ColegauCymru has this week welcomed the publication of Wales 4.0 Delivering Economic Transformation for a Better Future of Work. The report, informed by a wide ranging consultation, presents key findings and recommendations from Professor Phil Brown. The report sets out a review of how rapid advances in digital innovation are likely to impact the economy and future of work in Wales. The report was undertaken by Professor Brown on behalf of the Welsh Government.
The report makes a number of interesting and challenging recommendations, including the need to conduct a range of reforms to build capacity in the post-compulsory education sector. Importantly, the review highlighted the need for regional skills partnerships (RSPS) to put a greater focus on demand-side interventions to better enable businesses to innovate for skill augmentation and job redesign. The report and skills planning recommends that part of the role of RSPs should be to raise employer demand for, and investment in, training, rather than simply extracting capacity from existing funding for adult skills provision.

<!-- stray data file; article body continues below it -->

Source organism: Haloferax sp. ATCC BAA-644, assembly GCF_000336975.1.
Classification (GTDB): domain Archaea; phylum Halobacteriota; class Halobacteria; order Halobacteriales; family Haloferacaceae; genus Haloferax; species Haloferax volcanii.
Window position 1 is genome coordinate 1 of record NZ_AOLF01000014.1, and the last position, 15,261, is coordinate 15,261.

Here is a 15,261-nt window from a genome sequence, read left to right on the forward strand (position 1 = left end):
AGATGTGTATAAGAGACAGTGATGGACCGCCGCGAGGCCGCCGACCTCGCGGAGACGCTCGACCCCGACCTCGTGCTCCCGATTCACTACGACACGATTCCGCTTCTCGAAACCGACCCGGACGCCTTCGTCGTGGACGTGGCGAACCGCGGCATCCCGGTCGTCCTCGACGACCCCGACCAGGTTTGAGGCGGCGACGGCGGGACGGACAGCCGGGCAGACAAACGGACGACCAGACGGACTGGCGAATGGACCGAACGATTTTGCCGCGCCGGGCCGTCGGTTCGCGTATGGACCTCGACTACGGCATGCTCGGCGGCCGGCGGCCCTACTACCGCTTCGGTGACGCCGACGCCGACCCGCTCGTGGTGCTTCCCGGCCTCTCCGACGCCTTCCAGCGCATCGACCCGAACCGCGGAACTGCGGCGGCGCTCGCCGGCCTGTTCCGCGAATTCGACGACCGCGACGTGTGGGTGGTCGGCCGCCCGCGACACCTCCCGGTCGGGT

Dr Rachel Bowen, Director of Policy and Public Affairs at ColegauCymru said: “This is an exciting and wide-ranging report that addresses the key issues facing Wales as a result of digital innovation. While we look forward to engaging with the report and its recommendations in more detail, the Further Education sector is keen to embrace the challenges of Wales 4.0 and is already doing so: from upskilling and retraining adult learners via more flexible options, to integrating digital technology across all types of learning.”
“A significant and meaningful reform of regional skills planning is timely and overdue. We are keen to see the publication of the National Assembly’s Economy, Infrastructure and Skills Committee’s inquiry into RSPs and how their recommendations fit with those of the Wales 4.0 report.”
“ColegauCymru is also keen to think about how the Welsh language can be incorporated into the report’s recommendations as we seek to build a future Wales that is fully bilingual.”